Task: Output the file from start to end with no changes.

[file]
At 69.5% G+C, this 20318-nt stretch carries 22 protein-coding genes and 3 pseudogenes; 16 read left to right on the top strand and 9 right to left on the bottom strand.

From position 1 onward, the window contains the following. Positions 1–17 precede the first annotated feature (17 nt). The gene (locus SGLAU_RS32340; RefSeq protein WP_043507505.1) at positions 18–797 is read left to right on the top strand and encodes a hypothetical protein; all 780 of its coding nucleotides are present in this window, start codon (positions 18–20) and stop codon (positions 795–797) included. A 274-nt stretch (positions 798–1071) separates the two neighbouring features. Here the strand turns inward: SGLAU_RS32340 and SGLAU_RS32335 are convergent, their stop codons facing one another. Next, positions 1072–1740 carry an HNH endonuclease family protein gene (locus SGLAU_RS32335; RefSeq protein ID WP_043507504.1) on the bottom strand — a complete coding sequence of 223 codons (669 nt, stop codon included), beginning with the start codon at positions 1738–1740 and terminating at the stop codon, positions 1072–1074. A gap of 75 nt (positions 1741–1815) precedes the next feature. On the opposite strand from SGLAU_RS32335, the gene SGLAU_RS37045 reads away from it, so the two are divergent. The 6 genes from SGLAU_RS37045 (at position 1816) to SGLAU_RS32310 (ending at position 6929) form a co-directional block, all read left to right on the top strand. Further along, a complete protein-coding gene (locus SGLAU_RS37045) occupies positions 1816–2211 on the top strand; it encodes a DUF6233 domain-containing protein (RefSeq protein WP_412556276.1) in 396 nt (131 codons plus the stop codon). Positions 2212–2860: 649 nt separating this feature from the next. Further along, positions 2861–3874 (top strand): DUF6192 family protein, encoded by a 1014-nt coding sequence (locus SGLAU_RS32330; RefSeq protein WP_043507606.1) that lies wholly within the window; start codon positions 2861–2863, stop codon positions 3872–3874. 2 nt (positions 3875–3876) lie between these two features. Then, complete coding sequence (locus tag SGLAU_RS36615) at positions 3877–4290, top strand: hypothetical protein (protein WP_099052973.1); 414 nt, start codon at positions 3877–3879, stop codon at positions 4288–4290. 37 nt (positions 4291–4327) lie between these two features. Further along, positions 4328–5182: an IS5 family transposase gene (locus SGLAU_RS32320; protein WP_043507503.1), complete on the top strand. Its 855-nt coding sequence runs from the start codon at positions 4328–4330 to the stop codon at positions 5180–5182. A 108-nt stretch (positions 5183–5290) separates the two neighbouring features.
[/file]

At 69.5% G+C, this 20318-nt stretch carries 22 protein-coding genes and 3 pseudogenes; 16 read left to right on the top strand and 9 right to left on the bottom strand.

From position 1 onward, the window contains the following. Positions 1–17 precede the first annotated feature (17 nt). The gene (locus SGLAU_RS32340; RefSeq protein WP_043507505.1) at positions 18–797 is read left to right on the top strand and encodes a hypothetical protein; all 780 of its coding nucleotides are present in this window, start codon (positions 18–20) and stop codon (positions 795–797) included. A 274-nt stretch (positions 798–1071) separates the two neighbouring features. Here the strand turns inward: SGLAU_RS32340 and SGLAU_RS32335 are convergent, their stop codons facing one another. Next, positions 1072–1740 carry an HNH endonuclease family protein gene (locus SGLAU_RS32335; RefSeq protein ID WP_043507504.1) on the bottom strand — a complete coding sequence of 223 codons (669 nt, stop codon included), beginning with the start codon at positions 1738–1740 and terminating at the stop codon, positions 1072–1074. A gap of 75 nt (positions 1741–1815) precedes the next feature. On the opposite strand from SGLAU_RS32335, the gene SGLAU_RS37045 reads away from it, so the two are divergent. The 6 genes from SGLAU_RS37045 (at position 1816) to SGLAU_RS32310 (ending at position 6929) form a co-directional block, all read left to right on the top strand. Further along, a complete protein-coding gene (locus SGLAU_RS37045) occupies positions 1816–2211 on the top strand; it encodes a DUF6233 domain-containing protein (RefSeq protein WP_412556276.1) in 396 nt (131 codons plus the stop codon). Positions 2212–2860: 649 nt separating this feature from the next. Further along, positions 2861–3874 (top strand): DUF6192 family protein, encoded by a 1014-nt coding sequence (locus SGLAU_RS32330; RefSeq protein WP_043507606.1) that lies wholly within the window; start codon positions 2861–2863, stop codon positions 3872–3874. 2 nt (positions 3875–3876) lie between these two features. Then, complete coding sequence (locus tag SGLAU_RS36615) at positions 3877–4290, top strand: hypothetical protein (protein WP_099052973.1); 414 nt, start codon at positions 3877–3879, stop codon at positions 4288–4290. 37 nt (positions 4291–4327) lie between these two features. Further along, positions 4328–5182: an IS5 family transposase gene (locus SGLAU_RS32320; protein WP_043507503.1), complete on the top strand. Its 855-nt coding sequence runs from the start codon at positions 4328–4330 to the stop codon at positions 5180–5182. A 108-nt stretch (positions 5183–5290) separates the two neighbouring features.